What do the twins bring for the painter and how does she respond?
In the story, the Morris twins bring dinner for the painter, but she responds without much enthusiasm for their act of kindness. In fact, she initially ignores the twins standing by with a jug of lemonade and a plate filled with cornbread, baked ham, candied yams, and collard greens.
It is only when Side Pocket speaks that the painter pauses her work and addresses the twins. She tells them that she has brought her own dinner and asks them to thank their mother on her behalf. The painter makes no effort to take the plate of food or the jug of lemonade from the twins. Meanwhile, the narrator is upset that the painter has acted so rudely.
Later, the painter visits the diner where the narrator's mother works. She seems to be very particular about not eating meat, particularly pork. The general impression the painter gives is not a positive one.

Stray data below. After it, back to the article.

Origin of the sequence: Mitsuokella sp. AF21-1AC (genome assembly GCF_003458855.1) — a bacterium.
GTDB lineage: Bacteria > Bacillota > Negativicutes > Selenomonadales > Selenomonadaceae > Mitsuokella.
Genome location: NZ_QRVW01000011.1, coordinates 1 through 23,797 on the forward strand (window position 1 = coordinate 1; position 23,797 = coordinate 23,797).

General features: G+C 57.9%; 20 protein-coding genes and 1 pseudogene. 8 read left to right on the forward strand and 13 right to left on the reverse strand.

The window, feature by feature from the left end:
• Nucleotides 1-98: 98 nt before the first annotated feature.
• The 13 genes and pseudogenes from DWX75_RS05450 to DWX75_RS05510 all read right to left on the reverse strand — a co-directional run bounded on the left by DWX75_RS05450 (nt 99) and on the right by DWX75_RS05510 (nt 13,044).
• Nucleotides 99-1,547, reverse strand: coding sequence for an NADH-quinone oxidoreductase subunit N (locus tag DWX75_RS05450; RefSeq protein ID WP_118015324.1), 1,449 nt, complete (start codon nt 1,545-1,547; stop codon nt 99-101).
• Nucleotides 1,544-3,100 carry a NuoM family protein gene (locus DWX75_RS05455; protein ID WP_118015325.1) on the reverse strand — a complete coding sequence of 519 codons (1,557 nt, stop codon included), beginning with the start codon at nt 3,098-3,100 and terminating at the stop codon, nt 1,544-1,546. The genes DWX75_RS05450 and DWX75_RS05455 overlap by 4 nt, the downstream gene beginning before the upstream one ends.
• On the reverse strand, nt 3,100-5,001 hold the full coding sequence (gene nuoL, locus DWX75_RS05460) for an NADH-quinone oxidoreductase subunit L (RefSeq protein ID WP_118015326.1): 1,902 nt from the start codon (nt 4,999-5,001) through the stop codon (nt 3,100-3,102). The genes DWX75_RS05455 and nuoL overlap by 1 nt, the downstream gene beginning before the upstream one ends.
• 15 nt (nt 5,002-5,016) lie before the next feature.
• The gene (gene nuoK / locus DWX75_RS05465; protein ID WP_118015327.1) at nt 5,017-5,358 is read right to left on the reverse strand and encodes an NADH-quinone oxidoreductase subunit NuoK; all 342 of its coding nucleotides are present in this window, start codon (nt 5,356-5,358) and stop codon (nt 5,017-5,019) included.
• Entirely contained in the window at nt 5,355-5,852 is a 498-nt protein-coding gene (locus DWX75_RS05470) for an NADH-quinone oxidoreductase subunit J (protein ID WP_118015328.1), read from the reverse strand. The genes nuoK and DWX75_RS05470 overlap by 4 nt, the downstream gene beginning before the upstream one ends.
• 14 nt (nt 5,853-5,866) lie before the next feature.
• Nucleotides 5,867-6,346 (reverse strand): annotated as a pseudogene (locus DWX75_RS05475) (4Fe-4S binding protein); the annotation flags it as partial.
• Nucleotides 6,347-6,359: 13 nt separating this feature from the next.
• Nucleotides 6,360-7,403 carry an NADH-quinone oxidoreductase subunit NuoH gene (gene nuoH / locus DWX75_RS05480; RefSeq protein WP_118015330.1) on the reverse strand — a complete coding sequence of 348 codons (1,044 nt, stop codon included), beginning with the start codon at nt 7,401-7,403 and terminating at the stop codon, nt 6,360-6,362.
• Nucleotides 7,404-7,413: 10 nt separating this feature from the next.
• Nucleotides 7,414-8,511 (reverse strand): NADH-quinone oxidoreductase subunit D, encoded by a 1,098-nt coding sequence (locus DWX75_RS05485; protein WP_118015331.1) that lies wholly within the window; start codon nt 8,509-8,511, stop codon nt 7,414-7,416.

...she was asking Mama was that a ham hock in the greens, and was that a neck bone in the pole beans, and were there any vegetables cooked without meat, especially pork. “I don’t care who your spiritual leader is,” Mama said in that way of hers. “If you eat in the community, sistuh, you gonna eat pig by-and-by, one way or t’other.”
However, everyone soon discovers what the painter has been doing, and this changes their perception of her. On the wall, she has painted the images of Martin Luther King, Malcolm X, and Harriet Tubman (all heroes of the abolitionist or Civil Rights movement). She has also painted the liberation flags of Tanzania, Ghana, Guinea-Bassau, Angola, and Mozambique as well as images of the children who have hovered over her as she worked. Last, but not least, there is also an inscription dedicating the paintings to the people of Taliaferro Street.